14.The brazen altar — This stood in the midst of the inner court, the court of the priests. See cut, page 68. It was, according to 2 Chronicles 4:1, twenty cubits square and ten cubits high. Its position is described as before the Lord, that is, in front of the holy place.
Brought’ from the forefront of the house — Moved from its old sacred place in front of the temple, and placed, as the sequel shows, nearer to the north side of the court, so as not to stand between the (new) altar and the house of the Lord. In the spot where Urijah had placed it, the new altar was not properly before the Lord, inasmuch as the brazen altar stood between it and the holy place. So the king changed the position of both altars, placing the new one nearer to the temple, and the brazen altar on the north side of it. He would not have the new altar occupy a secondary place. So, says Wordsworth, “the new altar became the principal central object, and the brazen altar was only an adjunct and appendage to it.”
15.Upon the great altar — The new altar thus supplanted the ancient altar of Jehovah, and became the great altar, that is, the chief or principal altar, on which all the customary offerings of the temple were thenceforth to be offered as long as Ahaz ruled.
The brazen altar shall be for me to inquire by — Better, with Gesenius, Keil, Furst, and Bahr, to take בקר here, not in the sense of inquiring or searching by, as an oracle, but, to consider, to weigh in one’s mired. Ahaz ordered the priest to offer all the offerings on the new altar, but reserved the disposal of the brazen altar for further consideration.
16.Thus did Urijah — And because of his sacrilegious obedience to Ahaz, some think his name was not allowed in the list of priests given at 1 Chronicles 6:3-15. What a contrast to the bold and faithful Azariah, who withstood the king when he attempted sacrilege. 2 Chronicles 26:17-18.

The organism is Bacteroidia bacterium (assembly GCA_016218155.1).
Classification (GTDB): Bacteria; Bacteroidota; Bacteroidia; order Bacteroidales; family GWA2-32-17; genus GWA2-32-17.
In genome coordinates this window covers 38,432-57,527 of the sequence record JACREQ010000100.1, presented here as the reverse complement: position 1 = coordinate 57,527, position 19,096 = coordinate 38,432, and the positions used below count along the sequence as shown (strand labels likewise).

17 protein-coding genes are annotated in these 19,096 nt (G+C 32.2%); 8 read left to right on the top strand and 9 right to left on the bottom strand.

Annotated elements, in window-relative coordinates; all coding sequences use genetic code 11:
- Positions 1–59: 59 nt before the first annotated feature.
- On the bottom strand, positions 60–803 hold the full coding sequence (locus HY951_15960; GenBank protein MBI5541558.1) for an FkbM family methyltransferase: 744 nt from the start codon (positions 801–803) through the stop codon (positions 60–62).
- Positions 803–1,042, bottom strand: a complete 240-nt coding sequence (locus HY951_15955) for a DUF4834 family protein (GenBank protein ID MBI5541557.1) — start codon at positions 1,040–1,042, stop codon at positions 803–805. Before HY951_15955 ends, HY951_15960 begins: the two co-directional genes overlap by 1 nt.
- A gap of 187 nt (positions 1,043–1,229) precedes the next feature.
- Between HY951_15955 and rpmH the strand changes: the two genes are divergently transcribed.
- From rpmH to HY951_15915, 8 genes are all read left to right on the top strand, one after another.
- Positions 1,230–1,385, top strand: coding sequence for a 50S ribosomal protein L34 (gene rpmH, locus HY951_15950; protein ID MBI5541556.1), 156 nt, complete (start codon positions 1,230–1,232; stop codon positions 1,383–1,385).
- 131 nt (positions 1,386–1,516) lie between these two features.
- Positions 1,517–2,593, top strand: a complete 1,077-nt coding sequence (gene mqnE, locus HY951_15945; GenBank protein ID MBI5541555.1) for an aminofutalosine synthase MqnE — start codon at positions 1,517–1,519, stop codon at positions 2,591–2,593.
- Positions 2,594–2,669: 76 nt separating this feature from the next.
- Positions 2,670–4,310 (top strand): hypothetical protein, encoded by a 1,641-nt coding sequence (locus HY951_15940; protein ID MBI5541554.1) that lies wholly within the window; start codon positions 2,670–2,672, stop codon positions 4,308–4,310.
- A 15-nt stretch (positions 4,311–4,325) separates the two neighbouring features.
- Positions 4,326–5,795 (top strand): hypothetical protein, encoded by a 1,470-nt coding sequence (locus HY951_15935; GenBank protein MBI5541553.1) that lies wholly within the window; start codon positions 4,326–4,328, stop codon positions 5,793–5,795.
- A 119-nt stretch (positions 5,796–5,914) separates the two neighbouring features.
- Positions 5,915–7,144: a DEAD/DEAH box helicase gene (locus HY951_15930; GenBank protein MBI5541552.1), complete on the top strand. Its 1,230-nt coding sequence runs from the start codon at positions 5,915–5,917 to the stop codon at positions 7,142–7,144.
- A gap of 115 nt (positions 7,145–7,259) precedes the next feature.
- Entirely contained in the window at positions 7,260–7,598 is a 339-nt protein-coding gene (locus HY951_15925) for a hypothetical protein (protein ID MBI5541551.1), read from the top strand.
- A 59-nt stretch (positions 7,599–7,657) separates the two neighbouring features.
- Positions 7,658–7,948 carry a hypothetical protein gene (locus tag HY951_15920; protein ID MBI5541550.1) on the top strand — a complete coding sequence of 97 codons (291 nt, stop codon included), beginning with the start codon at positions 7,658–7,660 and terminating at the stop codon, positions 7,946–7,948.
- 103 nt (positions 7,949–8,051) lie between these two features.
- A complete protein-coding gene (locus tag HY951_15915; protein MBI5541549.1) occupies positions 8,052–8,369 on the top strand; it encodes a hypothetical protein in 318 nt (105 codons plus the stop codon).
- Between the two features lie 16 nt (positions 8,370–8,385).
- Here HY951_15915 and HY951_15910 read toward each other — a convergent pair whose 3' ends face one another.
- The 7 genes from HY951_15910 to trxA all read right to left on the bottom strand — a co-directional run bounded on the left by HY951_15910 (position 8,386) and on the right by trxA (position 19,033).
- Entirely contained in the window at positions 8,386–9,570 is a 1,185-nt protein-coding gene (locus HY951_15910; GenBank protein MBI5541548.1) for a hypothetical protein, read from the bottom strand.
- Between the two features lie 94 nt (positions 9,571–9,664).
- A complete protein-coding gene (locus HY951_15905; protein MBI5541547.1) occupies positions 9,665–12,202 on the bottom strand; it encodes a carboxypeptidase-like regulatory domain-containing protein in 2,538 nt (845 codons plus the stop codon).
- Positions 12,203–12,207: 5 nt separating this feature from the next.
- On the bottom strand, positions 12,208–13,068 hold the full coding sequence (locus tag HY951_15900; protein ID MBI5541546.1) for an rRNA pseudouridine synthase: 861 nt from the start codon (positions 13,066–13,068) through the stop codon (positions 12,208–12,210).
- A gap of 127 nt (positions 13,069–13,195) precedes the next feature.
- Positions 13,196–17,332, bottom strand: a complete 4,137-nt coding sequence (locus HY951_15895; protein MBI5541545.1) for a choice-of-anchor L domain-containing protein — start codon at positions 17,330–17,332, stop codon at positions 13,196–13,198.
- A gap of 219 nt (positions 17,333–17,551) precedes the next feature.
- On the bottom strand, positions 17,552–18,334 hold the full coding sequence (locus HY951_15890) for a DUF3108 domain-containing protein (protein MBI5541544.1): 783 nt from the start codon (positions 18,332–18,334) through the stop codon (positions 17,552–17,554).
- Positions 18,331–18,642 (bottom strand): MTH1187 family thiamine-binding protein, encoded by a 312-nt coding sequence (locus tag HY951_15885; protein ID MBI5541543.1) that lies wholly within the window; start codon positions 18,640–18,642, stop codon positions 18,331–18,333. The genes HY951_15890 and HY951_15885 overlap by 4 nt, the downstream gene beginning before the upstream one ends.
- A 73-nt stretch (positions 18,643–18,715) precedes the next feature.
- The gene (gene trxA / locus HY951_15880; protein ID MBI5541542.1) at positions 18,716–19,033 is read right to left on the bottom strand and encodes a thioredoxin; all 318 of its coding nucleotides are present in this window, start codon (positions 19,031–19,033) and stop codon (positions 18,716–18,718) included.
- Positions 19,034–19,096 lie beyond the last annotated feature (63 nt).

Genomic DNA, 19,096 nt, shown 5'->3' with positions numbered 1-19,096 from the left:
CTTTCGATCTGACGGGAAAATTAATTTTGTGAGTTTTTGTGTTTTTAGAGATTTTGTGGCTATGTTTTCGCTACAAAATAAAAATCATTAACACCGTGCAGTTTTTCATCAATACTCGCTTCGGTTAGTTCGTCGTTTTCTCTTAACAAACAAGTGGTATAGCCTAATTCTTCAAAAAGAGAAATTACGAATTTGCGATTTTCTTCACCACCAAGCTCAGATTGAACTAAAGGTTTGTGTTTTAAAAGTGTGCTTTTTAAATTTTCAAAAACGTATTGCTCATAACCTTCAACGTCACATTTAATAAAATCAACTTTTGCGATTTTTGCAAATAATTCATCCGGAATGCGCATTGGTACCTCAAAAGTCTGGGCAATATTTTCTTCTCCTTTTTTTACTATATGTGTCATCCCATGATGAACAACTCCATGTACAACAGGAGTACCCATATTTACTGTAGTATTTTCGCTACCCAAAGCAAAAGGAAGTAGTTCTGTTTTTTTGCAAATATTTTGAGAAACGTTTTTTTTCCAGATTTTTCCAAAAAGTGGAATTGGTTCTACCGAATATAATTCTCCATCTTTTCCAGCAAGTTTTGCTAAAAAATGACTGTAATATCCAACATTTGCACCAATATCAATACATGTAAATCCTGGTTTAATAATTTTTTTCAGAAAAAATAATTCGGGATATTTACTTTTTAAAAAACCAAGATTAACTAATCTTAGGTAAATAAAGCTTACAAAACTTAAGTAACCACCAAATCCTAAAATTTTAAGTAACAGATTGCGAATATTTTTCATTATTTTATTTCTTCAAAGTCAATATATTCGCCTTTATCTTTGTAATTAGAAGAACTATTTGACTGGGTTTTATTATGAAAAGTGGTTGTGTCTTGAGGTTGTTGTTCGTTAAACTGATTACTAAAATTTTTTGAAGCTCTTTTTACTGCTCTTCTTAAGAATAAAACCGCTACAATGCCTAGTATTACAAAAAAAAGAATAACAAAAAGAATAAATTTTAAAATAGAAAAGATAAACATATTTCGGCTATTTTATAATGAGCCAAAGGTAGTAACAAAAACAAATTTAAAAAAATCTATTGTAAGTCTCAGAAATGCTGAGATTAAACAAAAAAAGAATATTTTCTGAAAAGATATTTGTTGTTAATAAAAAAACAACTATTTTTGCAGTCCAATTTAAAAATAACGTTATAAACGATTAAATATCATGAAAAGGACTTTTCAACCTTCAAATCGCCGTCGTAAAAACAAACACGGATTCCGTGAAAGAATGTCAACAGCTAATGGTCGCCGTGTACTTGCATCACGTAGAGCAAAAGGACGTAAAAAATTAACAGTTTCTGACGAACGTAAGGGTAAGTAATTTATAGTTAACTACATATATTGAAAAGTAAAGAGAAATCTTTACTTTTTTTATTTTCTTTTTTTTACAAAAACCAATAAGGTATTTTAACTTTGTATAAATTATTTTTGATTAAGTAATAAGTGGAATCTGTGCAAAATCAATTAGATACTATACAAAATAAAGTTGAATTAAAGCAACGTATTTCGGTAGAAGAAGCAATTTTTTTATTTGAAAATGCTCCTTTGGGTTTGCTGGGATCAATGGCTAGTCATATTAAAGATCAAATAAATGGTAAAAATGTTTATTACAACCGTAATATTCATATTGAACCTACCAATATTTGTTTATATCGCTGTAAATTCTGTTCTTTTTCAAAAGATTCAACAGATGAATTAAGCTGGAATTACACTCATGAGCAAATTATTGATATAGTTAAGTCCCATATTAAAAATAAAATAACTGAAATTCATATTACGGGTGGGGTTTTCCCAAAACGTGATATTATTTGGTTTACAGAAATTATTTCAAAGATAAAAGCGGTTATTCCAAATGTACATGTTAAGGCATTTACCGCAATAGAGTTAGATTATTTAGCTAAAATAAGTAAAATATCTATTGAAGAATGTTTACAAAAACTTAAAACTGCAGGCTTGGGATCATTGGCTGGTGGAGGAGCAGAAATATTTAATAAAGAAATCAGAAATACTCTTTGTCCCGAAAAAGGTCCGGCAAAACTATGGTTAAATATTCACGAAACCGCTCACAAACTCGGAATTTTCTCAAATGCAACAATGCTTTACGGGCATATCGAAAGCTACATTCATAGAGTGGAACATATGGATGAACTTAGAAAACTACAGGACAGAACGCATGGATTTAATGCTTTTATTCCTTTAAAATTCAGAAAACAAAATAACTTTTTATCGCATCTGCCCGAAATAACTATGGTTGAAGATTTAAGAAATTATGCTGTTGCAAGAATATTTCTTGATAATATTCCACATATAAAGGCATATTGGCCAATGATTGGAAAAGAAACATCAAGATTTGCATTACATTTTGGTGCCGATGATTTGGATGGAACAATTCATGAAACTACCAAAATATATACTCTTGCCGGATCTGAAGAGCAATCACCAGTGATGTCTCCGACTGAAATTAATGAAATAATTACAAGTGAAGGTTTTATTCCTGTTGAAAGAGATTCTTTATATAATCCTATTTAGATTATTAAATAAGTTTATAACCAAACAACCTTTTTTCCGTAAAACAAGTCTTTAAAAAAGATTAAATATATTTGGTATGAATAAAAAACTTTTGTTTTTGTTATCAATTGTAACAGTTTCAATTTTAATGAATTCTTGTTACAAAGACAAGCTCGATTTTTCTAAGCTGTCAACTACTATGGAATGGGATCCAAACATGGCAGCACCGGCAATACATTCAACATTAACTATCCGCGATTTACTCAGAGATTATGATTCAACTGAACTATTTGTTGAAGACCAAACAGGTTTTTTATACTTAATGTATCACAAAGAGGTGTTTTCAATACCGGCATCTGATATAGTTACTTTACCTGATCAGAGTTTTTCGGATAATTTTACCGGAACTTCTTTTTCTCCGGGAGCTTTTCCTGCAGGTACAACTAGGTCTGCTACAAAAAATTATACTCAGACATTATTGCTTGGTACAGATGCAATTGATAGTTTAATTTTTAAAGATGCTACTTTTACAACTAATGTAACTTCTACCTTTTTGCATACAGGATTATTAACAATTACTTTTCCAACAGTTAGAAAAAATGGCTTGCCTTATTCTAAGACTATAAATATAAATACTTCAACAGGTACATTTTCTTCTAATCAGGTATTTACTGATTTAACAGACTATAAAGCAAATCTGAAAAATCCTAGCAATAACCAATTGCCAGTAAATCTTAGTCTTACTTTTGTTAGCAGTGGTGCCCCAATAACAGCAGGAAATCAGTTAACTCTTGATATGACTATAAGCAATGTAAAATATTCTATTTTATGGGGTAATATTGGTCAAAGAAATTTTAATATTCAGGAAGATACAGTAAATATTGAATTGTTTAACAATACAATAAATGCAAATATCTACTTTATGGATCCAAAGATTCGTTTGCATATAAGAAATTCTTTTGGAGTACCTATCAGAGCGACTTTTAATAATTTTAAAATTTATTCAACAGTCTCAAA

17.Borders of the bases’ laver’ sea’ brazen oxen — See notes and cuts at 1 Kings 7:23-39. On his object in removing these precious things, see next verse.
A pavement of stones — A structure or pedestal made of stones; less costly and attractive than the brazen oxen.
18.The covert for the sabbath — Keil renders, the covered sabbath-stand, and explains it with probable correctness as some “covered place, stand, or hall in the court of the temple, to be used by the king whenever he visited the temple with his retinue on the sabbath, or on feast days.” Such a covert would naturally be furnished and ornamented with many precious things, and would be an evidence of wealth.
That they had built — A kind of impersonal expression, equivalent to which had been built. The king’s entry without — Probably the magnificent ascent from the palace to the temple, which, in the days of Solomon, had so overwhelmed the queen of Sheba. 1 Kings 10:5.
Turned he from the house of the Lord — That is, he turned them aside from the purposes for which they were built; he changed them, perhaps to other uses. He changed them, as he did the bases, and the laver, and the brazen oxen, by removing them from sight, or else taking away all their costly adornings.
For the king of Assyria — Rather, from the king of Assyria, or from fear of the king, as Bahr explains, referring for this use of the word מפני to Genesis 7:7; Judges 9:21; Isaiah 20:6, and other passages. Some understand that Ahaz removed all these sacred things from the temple for the purpose of presenting them to the king of Assyria; but 2 Kings 25:16, and Jeremiah 52:20, show that some of them were in Jerusalem at the time of the Babylonian conquest. Ahaz removed them, not as a present for the king of Assyria, but to hide them from the king. He desired to hide from the covetous Assyrian monarch these evidences of wealth, and so removed them from their sacred places. Some are of opinion that under the reformation of Hezekiah or of Josiah they were restored to their places again.
This effort of King Ahaz to conceal his treasures from Tiglath-pileser only confirms the statement made, 2 Chronicles 28:20, that his alliance with the Assyrian king “strengthened him not” — was no permanent assistance, but rather a curse, for it “distressed him,” and left him a dishonoured vassal of a great heathen power.
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Whedon, Daniel. "Commentary on 2 Kings 16". "Whedon's Commentary on the Bible". https://www.studylight.org/